Page Count: 488
Release Date: March 3rd, 2020
Rating: 4/5 Stars – Really Liked It
Note: I was provided a free ARC in exchange for my fair and honest review.
Content Warning: If you aren’t a fan of explicit, graphic sex scenes (including scenes of sexual assault), this is not the book for you. Please find the nearest exit and make your way to your next read.
Would you sell yourself into slavery to free your family from debt? That is essentially the choice facing Elisha Wilder. In the near future, with debt spiraling out of control at a national level, the Office of Debt Resolution allows you to take a contract of servitude for varying lengths of time in exchange for paying off your debt; such “servants” are called Dociles. With his parents and sister three million dollars in debt, only a life term contract will save Elisha’s family. Making Elisha’s future even more daunting is the fact that he plans on refusing Dociline, the drug that gave the Docile class its name by making them compliant and unable to remember the time they serve. It’s a drug that’s supposed to make serving easier, but Elisha’s mom never recovered from her time under the drug, and he refuses to become a drone like her. But Elisha’s contract is bought by Alex Bishop, heir to the family that created Dociline. Alex has problems of his own: his father has questioned his ability to lead the company, and made it clear that an inability to control his new Docile will reflect that Alex isn’t ready to be CEO. With his livelihood on the line, Alex is determined to make his Docile utterly submissive – and he’s willing to mix pain and pleasure to make it happen.
DOCILE is an engrossing examination of power dynamics that gets its claws into you from page one and never lets go. I will admit, this was a strange read for me because while I couldn’t put the book down, I had utterly no idea what my final verdict was going to be. There was a moment when I was worried that this was going to turn into a love story where the inherently problematic nature of the relationship would be brushed under the rug, and it would become a tale purely of “the world doesn’t understand our love, but we’ll stand against them and prevail.” I needn’t have worried. DOCILE is ruthless in the back half of the book, calling out Alex’s behavior and labeling rape for what it is. Alex and Elisha’s emotional relationship is a toxic, tangled mess, and the author puts a giant spotlight on the issues at hand. Alex is allowed to grow and realize his faults, but he is never excused.
As for the sex scenes themselves, were they all necessary? Your mileage will vary. At first I was unsure if the scenes were indulgent, and having finished the book, there are a few moments I probably would have ended up cutting. But while some of these encounters are (intentionally) difficult to read, they do accomplish the task at hand of a very visual demonstration of the developing emotional states and power dynamics over the course of the book. Importantly, there’s a scene near the end where Elisha is exposed for the first time to a healthy, consensual sexual encounter where he is an equal participant in laying the ground rules, and it’s a stark contrast to the forced submissiveness of his relationship with Alex.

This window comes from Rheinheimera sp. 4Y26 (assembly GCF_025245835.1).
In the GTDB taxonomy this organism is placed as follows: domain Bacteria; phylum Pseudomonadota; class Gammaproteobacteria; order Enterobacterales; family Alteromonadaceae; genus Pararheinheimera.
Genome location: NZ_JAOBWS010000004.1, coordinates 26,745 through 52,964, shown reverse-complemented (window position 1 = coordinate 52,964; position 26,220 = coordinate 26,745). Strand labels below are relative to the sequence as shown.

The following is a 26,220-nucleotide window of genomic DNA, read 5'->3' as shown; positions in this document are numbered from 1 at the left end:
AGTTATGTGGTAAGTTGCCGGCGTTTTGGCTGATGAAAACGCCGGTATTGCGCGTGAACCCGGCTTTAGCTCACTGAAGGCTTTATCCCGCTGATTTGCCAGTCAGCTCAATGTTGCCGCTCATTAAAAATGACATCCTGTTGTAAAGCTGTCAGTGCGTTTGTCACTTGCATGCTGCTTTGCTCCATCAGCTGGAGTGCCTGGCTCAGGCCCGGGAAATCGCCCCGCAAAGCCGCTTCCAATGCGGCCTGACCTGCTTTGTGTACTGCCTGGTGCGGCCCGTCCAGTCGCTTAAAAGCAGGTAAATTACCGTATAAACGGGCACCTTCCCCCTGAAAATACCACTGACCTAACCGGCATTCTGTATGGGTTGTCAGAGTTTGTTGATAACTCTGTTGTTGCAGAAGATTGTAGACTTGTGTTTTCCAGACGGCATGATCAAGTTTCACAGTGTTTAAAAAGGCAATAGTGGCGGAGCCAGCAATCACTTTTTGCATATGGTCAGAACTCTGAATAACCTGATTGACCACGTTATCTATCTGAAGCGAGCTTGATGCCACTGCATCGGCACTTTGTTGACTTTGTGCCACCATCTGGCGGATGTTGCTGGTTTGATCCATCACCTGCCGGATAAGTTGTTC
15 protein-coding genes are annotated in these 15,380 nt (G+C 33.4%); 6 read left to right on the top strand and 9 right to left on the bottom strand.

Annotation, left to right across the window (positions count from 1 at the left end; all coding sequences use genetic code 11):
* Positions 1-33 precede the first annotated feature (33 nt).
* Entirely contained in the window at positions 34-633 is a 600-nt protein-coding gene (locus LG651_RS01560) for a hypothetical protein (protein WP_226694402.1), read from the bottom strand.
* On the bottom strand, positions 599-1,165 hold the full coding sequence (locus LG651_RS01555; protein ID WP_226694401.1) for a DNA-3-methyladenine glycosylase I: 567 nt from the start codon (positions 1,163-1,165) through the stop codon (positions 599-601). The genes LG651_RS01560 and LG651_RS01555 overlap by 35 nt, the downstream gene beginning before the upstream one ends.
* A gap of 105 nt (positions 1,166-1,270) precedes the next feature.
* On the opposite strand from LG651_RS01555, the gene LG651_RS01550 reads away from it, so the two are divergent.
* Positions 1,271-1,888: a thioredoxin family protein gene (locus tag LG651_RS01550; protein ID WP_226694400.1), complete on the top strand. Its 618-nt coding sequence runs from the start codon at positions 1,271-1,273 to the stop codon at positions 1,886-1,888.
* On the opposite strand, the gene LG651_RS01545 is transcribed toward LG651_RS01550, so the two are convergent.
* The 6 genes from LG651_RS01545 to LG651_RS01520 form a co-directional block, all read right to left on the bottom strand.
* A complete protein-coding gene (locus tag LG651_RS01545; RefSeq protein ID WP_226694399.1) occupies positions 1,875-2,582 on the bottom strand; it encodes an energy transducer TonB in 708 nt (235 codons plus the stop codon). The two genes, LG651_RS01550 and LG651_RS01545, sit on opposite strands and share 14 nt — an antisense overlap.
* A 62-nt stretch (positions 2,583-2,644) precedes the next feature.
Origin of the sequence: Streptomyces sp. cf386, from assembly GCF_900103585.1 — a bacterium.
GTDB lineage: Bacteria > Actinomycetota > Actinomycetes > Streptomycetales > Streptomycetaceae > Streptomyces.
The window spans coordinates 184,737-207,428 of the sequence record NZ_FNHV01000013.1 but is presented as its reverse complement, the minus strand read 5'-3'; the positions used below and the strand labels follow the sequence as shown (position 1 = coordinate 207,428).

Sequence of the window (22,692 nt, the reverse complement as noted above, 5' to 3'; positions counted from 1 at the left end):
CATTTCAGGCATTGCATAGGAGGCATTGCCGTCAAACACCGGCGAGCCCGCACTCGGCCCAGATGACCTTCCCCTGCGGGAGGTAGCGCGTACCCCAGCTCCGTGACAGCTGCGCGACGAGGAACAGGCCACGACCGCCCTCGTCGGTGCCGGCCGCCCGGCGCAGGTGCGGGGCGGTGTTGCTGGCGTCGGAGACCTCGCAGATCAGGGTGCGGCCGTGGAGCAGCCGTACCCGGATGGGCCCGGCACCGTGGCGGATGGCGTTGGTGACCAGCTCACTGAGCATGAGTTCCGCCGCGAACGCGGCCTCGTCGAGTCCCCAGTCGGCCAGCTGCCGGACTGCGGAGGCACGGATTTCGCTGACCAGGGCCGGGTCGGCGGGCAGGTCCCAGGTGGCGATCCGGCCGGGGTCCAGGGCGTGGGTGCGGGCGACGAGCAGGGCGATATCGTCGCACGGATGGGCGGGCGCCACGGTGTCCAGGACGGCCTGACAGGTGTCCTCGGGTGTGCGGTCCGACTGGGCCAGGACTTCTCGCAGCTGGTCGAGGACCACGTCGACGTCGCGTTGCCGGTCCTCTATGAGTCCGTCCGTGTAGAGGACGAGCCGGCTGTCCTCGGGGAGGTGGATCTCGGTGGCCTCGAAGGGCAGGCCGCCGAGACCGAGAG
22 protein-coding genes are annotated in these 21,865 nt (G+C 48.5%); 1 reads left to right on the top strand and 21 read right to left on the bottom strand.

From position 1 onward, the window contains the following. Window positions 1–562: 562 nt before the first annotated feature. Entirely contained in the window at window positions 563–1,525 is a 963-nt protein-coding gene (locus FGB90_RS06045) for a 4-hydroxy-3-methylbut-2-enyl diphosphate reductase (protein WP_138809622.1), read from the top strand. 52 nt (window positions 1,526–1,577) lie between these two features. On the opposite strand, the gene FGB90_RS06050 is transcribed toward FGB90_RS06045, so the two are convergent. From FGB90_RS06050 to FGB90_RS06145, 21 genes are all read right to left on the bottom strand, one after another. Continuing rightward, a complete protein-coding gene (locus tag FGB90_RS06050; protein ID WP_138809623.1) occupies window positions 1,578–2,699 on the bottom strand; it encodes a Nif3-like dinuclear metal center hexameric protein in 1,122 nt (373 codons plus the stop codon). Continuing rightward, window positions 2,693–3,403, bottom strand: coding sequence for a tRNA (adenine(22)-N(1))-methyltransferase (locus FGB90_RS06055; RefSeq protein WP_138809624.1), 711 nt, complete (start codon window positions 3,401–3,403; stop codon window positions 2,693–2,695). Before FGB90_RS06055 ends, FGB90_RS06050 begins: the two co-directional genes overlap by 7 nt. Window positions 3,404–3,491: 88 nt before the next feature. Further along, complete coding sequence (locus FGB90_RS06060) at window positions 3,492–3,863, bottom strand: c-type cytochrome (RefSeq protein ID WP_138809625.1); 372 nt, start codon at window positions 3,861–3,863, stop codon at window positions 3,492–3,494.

Elisha’s state of mind is where this book sings, and what really elevated the book beyond simple erotic fiction. At the start, Elisha is determined to hate Alex, to be his own person and to never forget the terrible system that put him in this position in the first place. He’ll still do as he’s told (he has to keep this contract or risk his family being put in debtor’s prison) but his plan is to never be a mindless drone, to always be his own person. But over the course of six months, Alex slowly conditions Elisha, and Elisha’s narration subtly begins to change. His need to keep his contract is subsumed by his need to please Alex, and he can’t understand why people tell him he’s changed. Alex is happy, and that’s what’s supposed to matter, right? And if he can’t live without Alex, that’s love, right? Elisha is irrevocably damaged by his time as a Docile, and watching the descent, and the struggle to become his own person again, is the binding agent that keeps the story together.
DOCILE is a tale about toxic, unhealthy relationships. It’s about the complete lack of balance of power between the haves and the have-nots. Its about emotionally abusive relationships that leave you believing you are always wrong and your partner is always right. It’s about a world so used to a broken system that it will literally drug away the parts of human will that reflect how utterly repugnant society is. DOCILE is not the right read for everyone, but it IS an important one about making sure you have an equal say in all your relationships, and never once letting yourself become complacent.